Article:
How to Build a Free Little Art Gallery

Building Instructions for a FLAG

Ready to build your own Free Little Art Gallery? You’ll probably want to use a tutorial for building an LFL, or Little Free Library, as there are more of those out there.

I’m more of a step-by-step photo tutorial person than a video person, so here’s a terrific tutorial on how to build an LFL from plywood. It’s a relatively simple build, and very clearly explained.

Tutorial on how to build a Little Free Library; can be applied to building a Free Little Art Gallery.

Another great source for tips, ideas and inspiration for building your FLAG is the official Little Free Library site.

Most of the tutorials out there to date have been for Little Free Libraries, but now, FLAG host Gabriele Teich has published instructions, with measurements and drawings, for her to build a FLAG! There’s even an option to download the free pdf. It’s here:

If you’re not up to building your FLAG yourself, there are a few sellers on Etsy who sell kits or completely built LFLs. Prices range from about $189.00 to 360.00 to over $500.00 for a two story unit.

Roofing Options for your FLAG

While most LFLs and FLAGs have classic tar paper and asphalt shingles, those are the only options. I’ve also seen a copper roof, made of copper sheet, folded around the edges of the wood roof.

The Free Little Art Gallery of Northern Hollywood, CA has an amazing clear acrylic roof, supported by wood timbers. This is so stylish, while also letting in plenty of light. I wonder if this would work in a northern climate?

How to Display Art in Your Free Little Art Gallery

Many Free Little Art Galleries use a railing system to display art. These can be actual Scrabble game tile trays, or moulding. Miniature easels are also popular. I suggest using Devon 5-minute 2-part epoxy to glue the easels (and tiny patrons) to the floor of the FLAG.

I’ve also seen many FLAGs add a wire or string across the back wall, or all the walls, and tiny clothespins, to provide more hanging space for art in the gallery.

One gallery I saw on Instagram has metal strips on the back wall, and a collection of small magnets, for hanging art. Good solution!

Lighting your Free Little Art Gallery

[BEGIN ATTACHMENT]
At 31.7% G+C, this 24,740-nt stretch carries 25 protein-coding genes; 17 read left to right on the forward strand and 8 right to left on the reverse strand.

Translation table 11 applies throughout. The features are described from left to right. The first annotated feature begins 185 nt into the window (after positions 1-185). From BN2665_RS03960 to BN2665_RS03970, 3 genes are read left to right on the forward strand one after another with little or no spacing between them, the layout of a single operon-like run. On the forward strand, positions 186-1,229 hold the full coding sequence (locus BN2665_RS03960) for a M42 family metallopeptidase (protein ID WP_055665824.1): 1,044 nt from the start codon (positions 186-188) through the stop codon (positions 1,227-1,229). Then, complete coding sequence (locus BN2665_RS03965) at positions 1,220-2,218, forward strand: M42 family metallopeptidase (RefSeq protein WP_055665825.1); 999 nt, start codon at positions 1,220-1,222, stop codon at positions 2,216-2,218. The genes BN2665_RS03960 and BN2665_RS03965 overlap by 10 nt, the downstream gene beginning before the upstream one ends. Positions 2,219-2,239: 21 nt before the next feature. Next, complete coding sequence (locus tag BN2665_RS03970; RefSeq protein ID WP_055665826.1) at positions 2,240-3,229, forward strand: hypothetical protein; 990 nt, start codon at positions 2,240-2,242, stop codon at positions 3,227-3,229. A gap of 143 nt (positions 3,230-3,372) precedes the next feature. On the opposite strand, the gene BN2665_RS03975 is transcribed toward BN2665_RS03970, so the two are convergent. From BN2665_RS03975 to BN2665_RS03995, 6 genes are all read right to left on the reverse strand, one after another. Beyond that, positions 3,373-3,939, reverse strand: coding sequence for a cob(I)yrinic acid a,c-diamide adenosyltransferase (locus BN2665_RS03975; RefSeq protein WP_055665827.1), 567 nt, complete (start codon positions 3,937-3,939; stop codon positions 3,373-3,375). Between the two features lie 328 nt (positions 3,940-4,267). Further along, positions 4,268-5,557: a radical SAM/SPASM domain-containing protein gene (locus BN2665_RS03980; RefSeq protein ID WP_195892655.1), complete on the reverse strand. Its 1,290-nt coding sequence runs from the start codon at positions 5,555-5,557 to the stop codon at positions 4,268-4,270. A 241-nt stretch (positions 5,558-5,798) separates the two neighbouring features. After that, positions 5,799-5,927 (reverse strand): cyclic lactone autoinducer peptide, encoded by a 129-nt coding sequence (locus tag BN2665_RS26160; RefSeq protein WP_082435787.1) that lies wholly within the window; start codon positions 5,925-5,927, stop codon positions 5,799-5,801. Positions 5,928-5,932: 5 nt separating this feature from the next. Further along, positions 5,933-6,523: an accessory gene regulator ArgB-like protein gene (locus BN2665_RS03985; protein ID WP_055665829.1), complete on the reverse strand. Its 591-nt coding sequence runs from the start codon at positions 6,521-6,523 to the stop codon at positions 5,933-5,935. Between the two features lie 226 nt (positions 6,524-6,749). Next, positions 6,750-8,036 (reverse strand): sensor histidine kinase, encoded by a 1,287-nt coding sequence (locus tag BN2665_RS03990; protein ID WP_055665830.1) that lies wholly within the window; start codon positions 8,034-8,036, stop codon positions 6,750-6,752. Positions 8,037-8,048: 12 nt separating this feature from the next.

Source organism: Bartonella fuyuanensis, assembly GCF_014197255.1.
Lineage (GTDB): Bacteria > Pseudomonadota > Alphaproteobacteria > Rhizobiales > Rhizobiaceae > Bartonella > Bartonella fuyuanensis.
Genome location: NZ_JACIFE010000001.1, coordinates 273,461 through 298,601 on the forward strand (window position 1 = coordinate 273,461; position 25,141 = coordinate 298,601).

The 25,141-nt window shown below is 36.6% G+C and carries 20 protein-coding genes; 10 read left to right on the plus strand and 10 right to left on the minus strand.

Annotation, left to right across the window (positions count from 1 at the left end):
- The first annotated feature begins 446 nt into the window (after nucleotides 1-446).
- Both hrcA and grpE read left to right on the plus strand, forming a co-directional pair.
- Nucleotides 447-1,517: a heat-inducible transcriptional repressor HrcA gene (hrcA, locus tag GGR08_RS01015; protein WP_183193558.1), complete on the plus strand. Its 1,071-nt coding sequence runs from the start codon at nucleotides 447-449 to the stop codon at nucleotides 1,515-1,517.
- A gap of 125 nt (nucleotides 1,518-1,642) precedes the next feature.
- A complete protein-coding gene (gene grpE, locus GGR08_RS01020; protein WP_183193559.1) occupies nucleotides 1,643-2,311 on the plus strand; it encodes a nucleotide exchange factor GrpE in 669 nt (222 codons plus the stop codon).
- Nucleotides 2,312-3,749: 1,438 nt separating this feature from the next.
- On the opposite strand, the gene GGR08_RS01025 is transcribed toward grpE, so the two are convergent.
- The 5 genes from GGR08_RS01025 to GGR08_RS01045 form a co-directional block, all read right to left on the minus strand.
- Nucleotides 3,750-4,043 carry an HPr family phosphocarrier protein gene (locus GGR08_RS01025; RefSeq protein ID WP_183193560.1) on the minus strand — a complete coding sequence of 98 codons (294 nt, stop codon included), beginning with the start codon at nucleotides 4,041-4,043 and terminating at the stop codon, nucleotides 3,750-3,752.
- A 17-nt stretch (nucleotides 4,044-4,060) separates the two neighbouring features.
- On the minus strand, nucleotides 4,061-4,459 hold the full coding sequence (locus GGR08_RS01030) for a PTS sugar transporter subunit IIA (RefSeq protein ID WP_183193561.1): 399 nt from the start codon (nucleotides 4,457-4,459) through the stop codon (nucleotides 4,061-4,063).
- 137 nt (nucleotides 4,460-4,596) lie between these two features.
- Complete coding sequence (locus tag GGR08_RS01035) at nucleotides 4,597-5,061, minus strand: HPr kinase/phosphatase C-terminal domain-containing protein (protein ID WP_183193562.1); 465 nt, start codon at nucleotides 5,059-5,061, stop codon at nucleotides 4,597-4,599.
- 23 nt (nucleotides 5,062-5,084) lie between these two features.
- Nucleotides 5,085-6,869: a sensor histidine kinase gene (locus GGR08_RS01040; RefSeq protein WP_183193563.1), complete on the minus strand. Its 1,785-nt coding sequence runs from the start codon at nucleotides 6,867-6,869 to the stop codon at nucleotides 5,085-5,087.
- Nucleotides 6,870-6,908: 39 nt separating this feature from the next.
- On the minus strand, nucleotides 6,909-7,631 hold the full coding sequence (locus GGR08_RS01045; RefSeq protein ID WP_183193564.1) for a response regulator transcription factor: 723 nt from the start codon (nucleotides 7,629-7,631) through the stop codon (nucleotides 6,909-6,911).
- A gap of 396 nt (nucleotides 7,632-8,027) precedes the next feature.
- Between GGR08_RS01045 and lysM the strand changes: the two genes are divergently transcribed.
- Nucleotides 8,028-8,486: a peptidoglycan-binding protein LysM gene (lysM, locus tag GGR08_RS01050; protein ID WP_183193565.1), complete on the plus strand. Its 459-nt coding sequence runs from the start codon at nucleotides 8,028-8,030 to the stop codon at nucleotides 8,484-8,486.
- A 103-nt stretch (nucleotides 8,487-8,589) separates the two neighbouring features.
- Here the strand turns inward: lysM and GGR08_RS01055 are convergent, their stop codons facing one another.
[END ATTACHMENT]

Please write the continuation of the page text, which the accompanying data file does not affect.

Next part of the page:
Many FLAGs are daylight only, while others stress that they are open 24/7. Solar powered LEDs are a popular option. While the Little Free Library website shows a very cool and simple way to take a garden variety solar light (the kind you’d normally stick into the ground) and install it in your LFL, the problem with that method is that the scale is wrong. The light is too large for a FLAG.

Some folks use LED fairy or string lights, and connect them to a solar panel that’s outside the gallery. Others use a motion sensor light.

Take a look at the Free Little Art Gallery OPRF at night, with their solar powered fairy lights:

How to Build an Indoor Micro Gallery

On the off-chance that you want to build an indoor micro gallery (which could also serve as an indoor FLAG, in a public space, such as a library or not for profit community center type space), on my artist website, I have a blog post that shows my no-tools method for building micro galleries. (A micro gallery is a display-only dollhouse scale gallery, and then are generally indoors.) Here’s that post:

Where to Find Dollhouse People for your Free Little Art Gallery

Lakeshore Learning carries the Lakeshore Block Play People. Here’s a link to the complete set, in a wonderfully diverse array of choices:

And here’s a set with people in their work uniforms:

By the way, those are not affiliate links, there are no affiliate links on this site. I’m just sharing information to be helpful and save you time.

Published by Elaine Luther

Artist and writer blogging at I make art about loving pockets, that I hate housework. I curate a series of micro galleries (1:12 scale) called the Angelica Kauffman Galleries.

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